The British public cannot be trusted with true crime dramas

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Content warning: This article contains mentions of stalking and sexual assault.
Spoiler warning: This article contains spoilers for Baby Reindeer.

Netflix’s Baby Reindeer is the latest harrowing yet bingeable drama gripping the nation which follows comedian Donny Dunn’s ordeal with a stalker. Audiences were more shocked to find that Richard Gadd – writer, director and the actor who plays Donny – based almost the entire show on his real life experiences and therefore many of the main characters were based on real people.

I have thought for some time that the British public has a morbid curiosity with true crime and this comes with an abundance of social media detectives littering X (formerly Twitter) and my TikTok For You page.

In the show, Gadd’s character is sexually assaulted by two of the show’s characters – his stalker and a well-respected comedy writer. Within days of the show’s release, self-perceived online investigators took it upon themselves to boldly post their theories for who these characters are based on, on social media. I have two major issues with this and I am surprised I have not seen these raised more frequently.

First comes the obvious legal issues of accusing someone with a high profile of being the person that a horrifically abusive character is based on. I wouldn’t expect that the valuable hours I’ve spent ensuring I understand defamation laws for Palatinate are exactly necessary to see that posts of this nature are a ridiculously stupid idea. Therefore, it is no surprise that one person who has been hugely speculated against has already publicly stated that the police have been informed of defamatory posts against him.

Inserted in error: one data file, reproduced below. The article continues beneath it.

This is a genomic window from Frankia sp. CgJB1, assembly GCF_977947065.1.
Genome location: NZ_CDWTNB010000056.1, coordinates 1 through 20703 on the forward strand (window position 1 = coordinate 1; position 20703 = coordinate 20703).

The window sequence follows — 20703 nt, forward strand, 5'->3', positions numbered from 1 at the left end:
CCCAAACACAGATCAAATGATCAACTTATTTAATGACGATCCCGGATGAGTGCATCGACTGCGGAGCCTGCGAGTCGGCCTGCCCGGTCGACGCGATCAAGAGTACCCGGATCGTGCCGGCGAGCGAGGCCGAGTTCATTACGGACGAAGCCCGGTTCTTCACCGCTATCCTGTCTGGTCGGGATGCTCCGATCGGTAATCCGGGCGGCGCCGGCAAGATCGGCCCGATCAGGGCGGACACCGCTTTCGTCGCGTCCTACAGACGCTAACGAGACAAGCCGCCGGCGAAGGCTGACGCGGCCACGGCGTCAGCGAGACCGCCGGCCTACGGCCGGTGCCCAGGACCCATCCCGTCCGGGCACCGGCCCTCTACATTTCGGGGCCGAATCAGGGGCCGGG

It is immediately comparable to the consequences of the news coverage surrounding an unnamed BBC presenter just months ago that resulted in several BBC personalities threatening legal action against speculators online who had potentially defamed them via social media.

Richard Gadd deserves to tell his story in the way he is comfortable with, and the fact he has had the courage to not only write based on his traumatic experiences but to play the lead is very brave

My second issue comes from a moral point of view. It is very clear from the show that whoever ‘Martha’ (Dunn’s stalker) is based on suffers greatly from mental health issues. Also, from interviews by Gadd, it is not known whether the way in which her story concluded is how it did so in real life. So with this in mind, I find it difficult to understand how someone could watch this show and think that the best thing to do is to try and expose who they perceive to be this person’s true identity to the world.

The most prominent theories online do tend to carry some weight and much of them are backed up with evidence or clues, making it easy to see why a lot of users are confident in their accuracy. But should they be true, questions should be asked of Netflix and the show’s producers about what efforts were made to anonymise the identity of the characters. Afterall, it is hard to imagine that they did not foresee this type of response from such an engrossed audience who know that it is largely based on true events. However, a seemingly impromptu statement from Gadd on social media urging viewers to stop the public speculation may suggest that people have taken it further than expected.

Richard Gadd deserves to tell his story in the way he is comfortable with, and the fact he has had the courage to not only write based on his traumatic experiences but play the lead is very brave. It is possible that certain writing choices were made to point audiences in a certain direction but ultimately those who continue speculating are doing so against his public wishes and potentially landing themselves in legal trouble in the process.

Image: Netflix

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